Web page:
Wait, what? What the heck is cortisol?

Cortisol is the “stress hormone”; the primary function of cortisol is to help you respond to stress or give you energy for things like working out or waking up in the morning.

Cortisol signals the breakdown of muscle tissue to release energy. Elevated cortisol is associated with fat accumulation in the midsection of women and insulin resistance. So, that means that after the age of 40, we want to reduce our cortisol levels, not increase it!

Things like yoga, Pilates, and Tai chi for our overall mobility, balance, and core strength will help us greatly after age 40. These fitness modalities can help us build muscle, stay mobile, and stay in that fat-burning zone 2!

What about my metabolism? I’ve heard it slows down?

Slow metabolism? Our metabolic rate is what determines how many calories you burn each day. Your thyroid controls it and is greatly influenced by how much muscle you have on your body. Every pound of muscle on your body requires 50 calories a day to maintain.

These 50 calories are only “maintenance” calories. That means 50 calories just for the muscle to sit there and do nothing all day. It doesn’t include using it for daily activities or exercise.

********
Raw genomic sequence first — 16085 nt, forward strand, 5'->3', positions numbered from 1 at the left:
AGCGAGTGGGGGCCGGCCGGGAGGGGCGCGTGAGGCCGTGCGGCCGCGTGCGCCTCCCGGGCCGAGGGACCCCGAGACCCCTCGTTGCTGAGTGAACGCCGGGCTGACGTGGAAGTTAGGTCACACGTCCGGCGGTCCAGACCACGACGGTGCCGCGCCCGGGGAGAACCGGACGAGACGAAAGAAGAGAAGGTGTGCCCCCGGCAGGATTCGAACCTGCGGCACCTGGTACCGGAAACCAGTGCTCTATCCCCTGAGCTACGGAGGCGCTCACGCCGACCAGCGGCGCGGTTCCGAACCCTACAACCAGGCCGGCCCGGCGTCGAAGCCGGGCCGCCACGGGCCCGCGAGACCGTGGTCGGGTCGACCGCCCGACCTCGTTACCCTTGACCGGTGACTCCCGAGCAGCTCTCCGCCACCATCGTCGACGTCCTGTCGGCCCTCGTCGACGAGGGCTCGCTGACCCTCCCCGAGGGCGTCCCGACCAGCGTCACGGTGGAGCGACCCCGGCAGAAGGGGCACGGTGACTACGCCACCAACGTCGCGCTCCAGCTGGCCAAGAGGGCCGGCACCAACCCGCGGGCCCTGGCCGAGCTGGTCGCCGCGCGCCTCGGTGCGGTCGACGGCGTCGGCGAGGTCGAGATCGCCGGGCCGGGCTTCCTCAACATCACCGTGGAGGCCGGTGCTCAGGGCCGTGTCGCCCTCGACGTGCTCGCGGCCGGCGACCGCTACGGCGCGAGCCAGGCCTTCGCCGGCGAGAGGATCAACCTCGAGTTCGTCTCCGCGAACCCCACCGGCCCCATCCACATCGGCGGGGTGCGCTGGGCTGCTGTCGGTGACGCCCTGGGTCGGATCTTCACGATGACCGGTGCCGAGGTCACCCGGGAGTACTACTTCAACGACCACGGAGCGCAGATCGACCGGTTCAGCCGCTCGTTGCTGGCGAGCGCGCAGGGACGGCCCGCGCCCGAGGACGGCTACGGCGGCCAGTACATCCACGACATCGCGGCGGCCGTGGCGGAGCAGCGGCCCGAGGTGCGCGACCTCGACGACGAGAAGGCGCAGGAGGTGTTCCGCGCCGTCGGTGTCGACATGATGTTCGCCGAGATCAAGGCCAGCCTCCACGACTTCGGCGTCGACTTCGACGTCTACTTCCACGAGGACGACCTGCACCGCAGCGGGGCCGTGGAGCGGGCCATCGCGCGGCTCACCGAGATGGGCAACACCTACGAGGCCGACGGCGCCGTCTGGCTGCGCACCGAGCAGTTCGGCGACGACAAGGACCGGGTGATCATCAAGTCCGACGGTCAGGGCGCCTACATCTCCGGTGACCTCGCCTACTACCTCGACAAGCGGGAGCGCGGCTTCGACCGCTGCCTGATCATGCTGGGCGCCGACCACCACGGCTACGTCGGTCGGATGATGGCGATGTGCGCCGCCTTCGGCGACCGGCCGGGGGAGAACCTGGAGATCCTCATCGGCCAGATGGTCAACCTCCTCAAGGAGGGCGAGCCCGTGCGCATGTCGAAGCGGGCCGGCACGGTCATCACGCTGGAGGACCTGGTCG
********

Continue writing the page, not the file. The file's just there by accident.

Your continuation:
More muscle on your body means you will burn more calories even at rest!

If we want to lose fat, it is all bout calorie expenditure. You must burn more calories than you consume to lose body fat; however, when it comes to women in menopause, nothing is simple. Things like low estrogen and high cortisol can influence how we store fat on our bodies.

Fat Distribution

One of the most common complaints women have about their bodies after menopause is the menopause belly. The International Journal of Obesity published a study that confirmed: “the menopause transition appears to promote the selective accumulation of fat in the intra-abdominal compartment.”